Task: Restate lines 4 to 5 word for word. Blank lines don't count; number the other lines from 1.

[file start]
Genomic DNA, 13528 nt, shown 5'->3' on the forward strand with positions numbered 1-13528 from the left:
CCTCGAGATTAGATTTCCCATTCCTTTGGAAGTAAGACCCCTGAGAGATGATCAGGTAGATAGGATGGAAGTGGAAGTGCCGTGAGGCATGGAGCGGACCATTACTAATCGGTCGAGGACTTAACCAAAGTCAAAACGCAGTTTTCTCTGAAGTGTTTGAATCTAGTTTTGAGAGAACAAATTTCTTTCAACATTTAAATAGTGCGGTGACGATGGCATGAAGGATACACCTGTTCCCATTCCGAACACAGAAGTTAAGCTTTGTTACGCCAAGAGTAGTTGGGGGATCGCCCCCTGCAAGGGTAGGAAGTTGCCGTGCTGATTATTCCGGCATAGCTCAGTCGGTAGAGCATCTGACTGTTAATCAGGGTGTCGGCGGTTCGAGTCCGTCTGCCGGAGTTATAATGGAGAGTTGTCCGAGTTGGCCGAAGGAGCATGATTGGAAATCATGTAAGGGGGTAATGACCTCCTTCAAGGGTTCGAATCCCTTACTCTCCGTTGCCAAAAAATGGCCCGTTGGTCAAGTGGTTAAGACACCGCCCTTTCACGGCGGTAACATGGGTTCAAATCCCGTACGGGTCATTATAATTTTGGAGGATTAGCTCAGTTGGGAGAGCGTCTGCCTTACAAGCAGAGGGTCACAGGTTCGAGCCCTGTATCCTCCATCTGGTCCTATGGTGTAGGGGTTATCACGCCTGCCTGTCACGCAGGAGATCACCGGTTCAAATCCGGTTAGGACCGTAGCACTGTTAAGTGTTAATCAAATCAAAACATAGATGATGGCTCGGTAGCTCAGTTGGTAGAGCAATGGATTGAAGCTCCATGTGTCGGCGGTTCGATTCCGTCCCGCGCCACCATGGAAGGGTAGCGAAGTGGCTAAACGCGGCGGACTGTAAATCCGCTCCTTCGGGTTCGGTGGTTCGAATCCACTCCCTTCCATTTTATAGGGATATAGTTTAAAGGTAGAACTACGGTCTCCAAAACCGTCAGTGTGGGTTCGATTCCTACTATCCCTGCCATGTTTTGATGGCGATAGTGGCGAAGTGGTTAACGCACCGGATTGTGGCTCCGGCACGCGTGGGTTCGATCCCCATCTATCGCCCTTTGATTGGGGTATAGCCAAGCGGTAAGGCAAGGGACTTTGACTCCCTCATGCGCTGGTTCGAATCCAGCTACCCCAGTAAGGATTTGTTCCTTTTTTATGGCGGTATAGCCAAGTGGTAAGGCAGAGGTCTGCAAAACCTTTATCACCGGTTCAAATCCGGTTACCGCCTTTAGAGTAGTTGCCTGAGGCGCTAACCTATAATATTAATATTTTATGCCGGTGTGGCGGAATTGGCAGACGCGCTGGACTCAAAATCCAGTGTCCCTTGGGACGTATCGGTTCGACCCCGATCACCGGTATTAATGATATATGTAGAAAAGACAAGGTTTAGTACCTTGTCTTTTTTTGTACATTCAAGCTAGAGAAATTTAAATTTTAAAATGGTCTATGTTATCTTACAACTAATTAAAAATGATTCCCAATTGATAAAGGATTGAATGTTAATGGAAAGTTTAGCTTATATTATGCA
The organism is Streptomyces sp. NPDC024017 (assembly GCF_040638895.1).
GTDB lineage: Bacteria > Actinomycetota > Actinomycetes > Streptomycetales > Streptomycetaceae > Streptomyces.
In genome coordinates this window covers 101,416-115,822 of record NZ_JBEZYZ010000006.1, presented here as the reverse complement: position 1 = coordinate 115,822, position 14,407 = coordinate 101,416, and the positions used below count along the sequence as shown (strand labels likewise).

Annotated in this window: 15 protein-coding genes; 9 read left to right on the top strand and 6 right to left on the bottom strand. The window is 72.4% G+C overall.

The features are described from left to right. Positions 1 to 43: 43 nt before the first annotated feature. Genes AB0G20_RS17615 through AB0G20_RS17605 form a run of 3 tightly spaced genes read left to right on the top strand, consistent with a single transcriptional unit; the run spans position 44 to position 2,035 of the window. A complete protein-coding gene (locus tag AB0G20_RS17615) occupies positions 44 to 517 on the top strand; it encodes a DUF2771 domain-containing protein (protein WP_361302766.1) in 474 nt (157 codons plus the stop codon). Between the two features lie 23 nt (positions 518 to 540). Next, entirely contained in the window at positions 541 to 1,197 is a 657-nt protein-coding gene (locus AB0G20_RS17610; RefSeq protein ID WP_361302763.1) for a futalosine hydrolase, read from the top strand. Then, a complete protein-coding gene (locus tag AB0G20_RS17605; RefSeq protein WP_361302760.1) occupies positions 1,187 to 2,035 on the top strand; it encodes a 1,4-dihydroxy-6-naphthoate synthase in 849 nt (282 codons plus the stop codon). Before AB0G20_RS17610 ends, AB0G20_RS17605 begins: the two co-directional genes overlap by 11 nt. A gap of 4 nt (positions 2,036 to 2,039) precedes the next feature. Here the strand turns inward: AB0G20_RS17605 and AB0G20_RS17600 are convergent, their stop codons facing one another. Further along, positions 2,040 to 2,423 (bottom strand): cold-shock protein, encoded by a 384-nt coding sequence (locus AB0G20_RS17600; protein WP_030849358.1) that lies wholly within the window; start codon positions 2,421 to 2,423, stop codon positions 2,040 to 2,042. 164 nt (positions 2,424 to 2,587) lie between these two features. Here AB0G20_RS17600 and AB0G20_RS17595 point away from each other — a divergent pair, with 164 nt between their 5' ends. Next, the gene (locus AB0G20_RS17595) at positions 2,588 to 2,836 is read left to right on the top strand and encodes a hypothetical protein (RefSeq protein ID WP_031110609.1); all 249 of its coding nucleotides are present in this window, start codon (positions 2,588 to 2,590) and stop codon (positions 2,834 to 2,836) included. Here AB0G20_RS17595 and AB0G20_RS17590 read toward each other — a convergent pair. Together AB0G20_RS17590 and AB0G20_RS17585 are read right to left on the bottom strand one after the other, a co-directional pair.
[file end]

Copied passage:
GTDB lineage: Bacteria > Actinomycetota > Actinomycetes > Streptomycetales > Streptomycetaceae > Streptomyces.
In genome coordinates this window covers 101,416-115,822 of record NZ_JBEZYZ010000006.1, presented here as the reverse complement: position 1 = coordinate 115,822, position 14,407 = coordinate 101,416, and the positions used below count along the sequence as shown (strand labels likewise).